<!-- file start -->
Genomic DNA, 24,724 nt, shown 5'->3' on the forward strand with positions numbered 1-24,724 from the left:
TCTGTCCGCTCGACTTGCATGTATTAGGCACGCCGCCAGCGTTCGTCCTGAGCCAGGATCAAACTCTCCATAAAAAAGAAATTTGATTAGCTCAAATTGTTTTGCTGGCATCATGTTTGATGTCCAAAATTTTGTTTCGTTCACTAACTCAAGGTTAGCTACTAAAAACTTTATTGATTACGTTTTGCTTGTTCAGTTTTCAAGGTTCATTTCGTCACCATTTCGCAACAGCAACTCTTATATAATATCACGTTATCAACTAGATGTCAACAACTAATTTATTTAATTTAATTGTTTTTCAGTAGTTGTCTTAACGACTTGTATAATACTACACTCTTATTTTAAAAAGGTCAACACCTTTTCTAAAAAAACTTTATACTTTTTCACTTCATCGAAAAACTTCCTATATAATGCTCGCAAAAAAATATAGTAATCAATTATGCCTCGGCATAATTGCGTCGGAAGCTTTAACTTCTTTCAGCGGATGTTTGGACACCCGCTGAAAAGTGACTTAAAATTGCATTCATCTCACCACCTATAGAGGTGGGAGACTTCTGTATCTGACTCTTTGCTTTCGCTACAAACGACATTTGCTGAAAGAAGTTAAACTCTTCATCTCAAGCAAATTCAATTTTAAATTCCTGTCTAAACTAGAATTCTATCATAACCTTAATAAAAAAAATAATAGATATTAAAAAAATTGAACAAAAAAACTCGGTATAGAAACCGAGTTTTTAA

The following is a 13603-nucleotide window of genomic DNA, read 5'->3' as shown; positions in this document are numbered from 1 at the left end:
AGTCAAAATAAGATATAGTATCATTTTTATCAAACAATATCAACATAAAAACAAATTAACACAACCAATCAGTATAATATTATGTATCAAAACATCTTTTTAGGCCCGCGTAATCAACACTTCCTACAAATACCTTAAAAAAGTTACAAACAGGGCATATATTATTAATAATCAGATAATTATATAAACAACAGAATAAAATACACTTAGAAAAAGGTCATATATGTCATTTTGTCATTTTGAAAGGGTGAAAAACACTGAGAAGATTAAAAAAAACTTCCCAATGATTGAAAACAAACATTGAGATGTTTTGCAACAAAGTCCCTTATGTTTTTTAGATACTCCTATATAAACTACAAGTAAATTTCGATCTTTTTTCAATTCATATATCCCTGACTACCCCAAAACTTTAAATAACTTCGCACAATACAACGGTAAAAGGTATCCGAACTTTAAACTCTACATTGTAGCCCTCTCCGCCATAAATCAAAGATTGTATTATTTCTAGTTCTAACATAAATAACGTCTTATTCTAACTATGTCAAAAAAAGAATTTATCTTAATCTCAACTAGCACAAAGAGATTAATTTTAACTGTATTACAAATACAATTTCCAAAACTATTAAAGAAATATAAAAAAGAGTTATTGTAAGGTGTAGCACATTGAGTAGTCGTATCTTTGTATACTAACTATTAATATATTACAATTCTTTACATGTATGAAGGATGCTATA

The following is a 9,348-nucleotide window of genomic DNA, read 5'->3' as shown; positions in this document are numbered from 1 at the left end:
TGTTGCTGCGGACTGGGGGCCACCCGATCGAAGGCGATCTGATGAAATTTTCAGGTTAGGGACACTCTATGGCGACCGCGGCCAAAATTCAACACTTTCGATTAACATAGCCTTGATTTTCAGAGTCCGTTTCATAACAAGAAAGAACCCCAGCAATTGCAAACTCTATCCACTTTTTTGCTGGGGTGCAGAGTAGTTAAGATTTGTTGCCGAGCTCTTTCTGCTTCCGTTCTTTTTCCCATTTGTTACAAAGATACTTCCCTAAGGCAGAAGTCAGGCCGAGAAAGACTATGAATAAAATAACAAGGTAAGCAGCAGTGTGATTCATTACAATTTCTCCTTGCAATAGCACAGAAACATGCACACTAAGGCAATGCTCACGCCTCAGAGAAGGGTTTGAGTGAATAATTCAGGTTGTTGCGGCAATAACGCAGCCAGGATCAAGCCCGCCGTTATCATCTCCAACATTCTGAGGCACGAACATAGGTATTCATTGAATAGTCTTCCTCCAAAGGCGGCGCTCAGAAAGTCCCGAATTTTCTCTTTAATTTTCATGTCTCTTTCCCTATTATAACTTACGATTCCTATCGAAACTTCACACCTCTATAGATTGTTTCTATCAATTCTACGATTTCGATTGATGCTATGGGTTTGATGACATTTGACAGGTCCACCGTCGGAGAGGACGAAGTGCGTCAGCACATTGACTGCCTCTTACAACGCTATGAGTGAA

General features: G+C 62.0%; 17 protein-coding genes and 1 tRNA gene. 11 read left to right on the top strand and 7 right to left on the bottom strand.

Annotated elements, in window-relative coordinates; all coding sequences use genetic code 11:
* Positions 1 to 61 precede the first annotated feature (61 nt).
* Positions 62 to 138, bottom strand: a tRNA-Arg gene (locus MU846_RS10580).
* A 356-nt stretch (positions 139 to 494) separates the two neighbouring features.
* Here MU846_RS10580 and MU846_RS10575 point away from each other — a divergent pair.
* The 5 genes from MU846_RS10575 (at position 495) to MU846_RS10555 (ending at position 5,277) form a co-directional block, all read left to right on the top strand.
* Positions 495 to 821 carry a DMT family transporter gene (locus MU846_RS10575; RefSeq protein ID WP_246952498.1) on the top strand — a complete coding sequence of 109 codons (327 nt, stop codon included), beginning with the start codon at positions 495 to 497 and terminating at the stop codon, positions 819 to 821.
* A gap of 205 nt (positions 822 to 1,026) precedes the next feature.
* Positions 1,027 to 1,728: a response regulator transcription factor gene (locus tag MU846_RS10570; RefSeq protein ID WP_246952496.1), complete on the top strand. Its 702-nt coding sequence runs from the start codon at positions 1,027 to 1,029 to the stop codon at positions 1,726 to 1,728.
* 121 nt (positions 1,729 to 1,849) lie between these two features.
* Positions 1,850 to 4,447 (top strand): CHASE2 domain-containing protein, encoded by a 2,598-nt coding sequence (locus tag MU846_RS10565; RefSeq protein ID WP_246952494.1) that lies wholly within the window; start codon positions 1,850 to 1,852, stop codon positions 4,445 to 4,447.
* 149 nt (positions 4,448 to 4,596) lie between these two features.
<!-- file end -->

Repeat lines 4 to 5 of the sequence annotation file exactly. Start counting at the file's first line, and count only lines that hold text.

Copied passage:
AGTCAAAATAAGATATAGTATCATTTTTATCAAACAATATCAACATAAAAACAAATTAACACAACCAATCAGTATAATATTATGTATCAAAACATCTTTTTAGGCCCGCGTAATCAACACTTCCTACAAATACCTTAAAAAAGTTACAAACAGGGCATATATTATTAATAATCAGATAATTATATAAACAACAGAATAAAATACACTTAGAAAAAGGTCATATATGTCATTTTGTCATTTTGAAAGGGTGAAAAACACTGAGAAGATTAAAAAAAACTTCCCAATGATTGAAAACAAACATTGAGATGTTTTGCAACAAAGTCCCTTATGTTTTTTAGATACTCCTATATAAACTACAAGTAAATTTCGATCTTTTTTCAATTCATATATCCCTGACTACCCCAAAACTTTAAATAACTTCGCACAATACAACGGTAAAAGGTATCCGAACTTTAAACTCTACATTGTAGCCCTCTCCGCCATAAATCAAAGATTGTATTATTTCTAGTTCTAACATAAATAACGTCTTATTCTAACTATGTCAAAAAAAGAATTTATCTTAATCTCAACTAGCACAAAGAGATTAATTTTAACTGTATTACAAATACAATTTCCAAAACTATTAAAGAAATATAAAAAAGAGTTATTGTAAGGTGTAGCACATTGAGTAGTCGTATCTTTGTATACTAACTATTAATATATTACAATTCTTTACATGTATGAAGGATGCTATA

The following is a 9,348-nucleotide window of genomic DNA, read 5'->3' as shown; positions in this document are numbered from 1 at the left end: